3 ment of ovarian, gastric, and colorectal cancers, sarcoma, and peritoneal mesothelioma. The exact mechanism by which hyperthermic chemotherapy works is not understood, whether by direct effects on cells or by enhancement of drug activity. Such studies are not definitive, but support the use of hyperthermic chemotherapy, on the basis of demonstrated effectiveness and acceptable morbidity and mortality data (10,11). J.A. Wagmiller et al 725 Immunomodulator Therapy Intracavitary immunotherapy has been given to pleural mesothelioma patients with early studies suggesting safety and antitumor activity. Eighty-nine patients with early-stage pleural mesothelioma were treated with intrapleural recombinant gamma-interferon (12). Eight patients were demonstrated to have a complete pathologic response and nine to have partial responses. However, in the stage 1 patients, the overall response rate was higher, with 45% of patients showing a response. Toxicities included hyperthermia, liver toxicity, neutropenia, and catheter-related infection (12). Intrapleural interleukin-2 also showed activity and a tolerable side effect profile in a phase II mesothelioma study of 22 patients, 11 with partial response and one with complete response (13). Multimodality Treatment of Peritoneal Mesothelioma Using Cytoreductive Surgery and Intraperitoneal Chemotherapy Several U.S. centers have recently published the results of their experience with treatment of malignant peritoneal mesothelioma using cytoreductive surgery with intraperitoneal chemotherapy. In addition to variability in patient selection, surgical technique, and choice and timing of chemotherapy, different combinations of preoperative or postoperative hyperthermic intraperitoneal chemotherapy, systemic chemotherapy, abdominal radiation, and re-laparotomy, were employed. The earliest published study of aggressive multimodality therapy described six patients with nonbulky peritoneal mesothelioma who were treated with cytoreductive surgery, intraperitoneal doxorubicin, and cisplatin, some of whom were also given systemic chemotherapy followed by whole abdominal radiation (14). In the first report of these patients, all were alive with no evidence of disease at 9 to 34 months. In a later report, 25% of a larger series of patients were alive at 5 years (15), and at least one lived ~20 years when he died of lung adenocarcinoma with no evidence of persistent mesothelioma. Cytoreductive surgery immediately followed by heated intraperitoneal chemotherapy with mitomycin was used to treat 12 patients between 1992 and 2001, with a reported 33% 5-year survival, and median survival of 34 months (16).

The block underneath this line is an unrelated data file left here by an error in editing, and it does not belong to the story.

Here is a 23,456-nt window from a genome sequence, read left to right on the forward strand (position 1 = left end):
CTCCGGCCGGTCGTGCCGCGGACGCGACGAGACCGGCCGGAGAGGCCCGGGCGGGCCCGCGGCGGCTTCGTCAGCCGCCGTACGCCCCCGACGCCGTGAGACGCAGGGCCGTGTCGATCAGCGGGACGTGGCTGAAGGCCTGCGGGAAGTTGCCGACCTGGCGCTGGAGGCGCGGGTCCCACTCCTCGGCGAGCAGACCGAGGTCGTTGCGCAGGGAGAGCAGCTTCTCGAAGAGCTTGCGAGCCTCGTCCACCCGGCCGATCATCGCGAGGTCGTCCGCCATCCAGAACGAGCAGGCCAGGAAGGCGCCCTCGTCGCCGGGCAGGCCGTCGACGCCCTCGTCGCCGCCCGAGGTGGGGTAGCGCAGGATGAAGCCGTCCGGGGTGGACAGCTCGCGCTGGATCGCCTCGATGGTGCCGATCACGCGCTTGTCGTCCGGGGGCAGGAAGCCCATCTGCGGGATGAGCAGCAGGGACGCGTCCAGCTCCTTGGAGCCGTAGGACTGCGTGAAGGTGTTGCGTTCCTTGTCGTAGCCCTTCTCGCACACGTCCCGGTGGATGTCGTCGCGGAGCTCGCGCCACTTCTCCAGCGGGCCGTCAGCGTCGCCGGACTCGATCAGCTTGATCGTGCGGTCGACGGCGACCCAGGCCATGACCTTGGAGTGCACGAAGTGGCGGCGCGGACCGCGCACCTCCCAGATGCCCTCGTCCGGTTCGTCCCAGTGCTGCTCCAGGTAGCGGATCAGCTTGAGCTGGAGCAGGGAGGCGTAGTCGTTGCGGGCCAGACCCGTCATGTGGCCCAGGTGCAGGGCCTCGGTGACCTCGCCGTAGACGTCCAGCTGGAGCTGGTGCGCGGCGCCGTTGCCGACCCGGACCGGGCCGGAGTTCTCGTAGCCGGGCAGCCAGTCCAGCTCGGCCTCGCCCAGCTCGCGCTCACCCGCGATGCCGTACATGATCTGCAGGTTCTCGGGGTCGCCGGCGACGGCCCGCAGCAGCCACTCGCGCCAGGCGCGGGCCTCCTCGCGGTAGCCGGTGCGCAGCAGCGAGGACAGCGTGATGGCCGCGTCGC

4 726 Chapter 48 Peritoneal Mesothelioma: The Columbia Experience The investigators at the Washington Cancer Institute reported a series of 51 patients treated between 1987 and 2002 (1). They attempted to treat all patients with cytoreductive surgery with hyperthermic intraperitoneal chemotherapy immediately following the debulking. Nine patients with massive ascites had intraperitoneal cisplatin and doxorubicin prior to the initial cytoreductive surgery. The last 18 patients were also eligible to receive a course of normothermic intraperitoneal chemotherapy. In 11 patients, a second-look surgery was done, and in three, a third look. The median survival reported was 50 to 60 months. While direct comparisons of these regimens are not possible due to study design and length of follow-up, the overall picture is that in these selected patient populations, the aggressive multimodality treatments have extended median survival to at least 19 months. In addition to the survival gains, symptomatic improvement, such as ascites control, was regularly achieved by these aggressive treatments. In planning our own studies, it remained unclear how to optimally combine these interventions to prolong patient survival while minimizing side effects. One variable among the different series is the timing of the hyperthermic intraperitoneal chemotherapy, which was performed either immediately after the first cytoreductive surgery, or was delayed until second-look surgery/repeat debulking. Another consideration is that recent series did not utilize whole abdominal radiation therapy, although this was integral to the initial Boston multimodality trials. Our philosophy has been to initially maximize intensity of treatment and number of modalities administered in an attempt to improve upon current poor survival figures, with a view toward eliminating unnecessary elements of treatment in successive studies. The Columbia University Experience Patients Forty patients have been enrolled in two consecutive phase I/II studies at Columbia Presbyterian Medical Center between 1997 and Both protocols were reviewed and approved by the institutional review board. To be eligible, patients must have had histologically confirmed malignant mesothelioma. They were permitted to have had limited chemotherapy and surgery for the disease prior to enrollment (zero to two chemotherapy regimens, but at least 6 weeks must have elapsed since chemotherapy; prior surgical resection preceding disease recurrence was acceptable, but at least 1 week must have elapsed since surgery). Patients who had had prior abdominal or lower chest radiation therapy were ineligible. Pregnant or lactating females were excluded. Patients were required to have a life expectancy of at least 2 months, be over 18 years of age, and have a SWOG performance status of 0 to 2. Patients were required to have adequate hematologic, renal, and hepatic function (white blood cell count of >3000/mL, platelet count of >100,000/mL, blood urea nitrogen (BUN) <1.5 normal, calculated creatinine clearance of 45 ml/min, bilirubin <1.5 normal).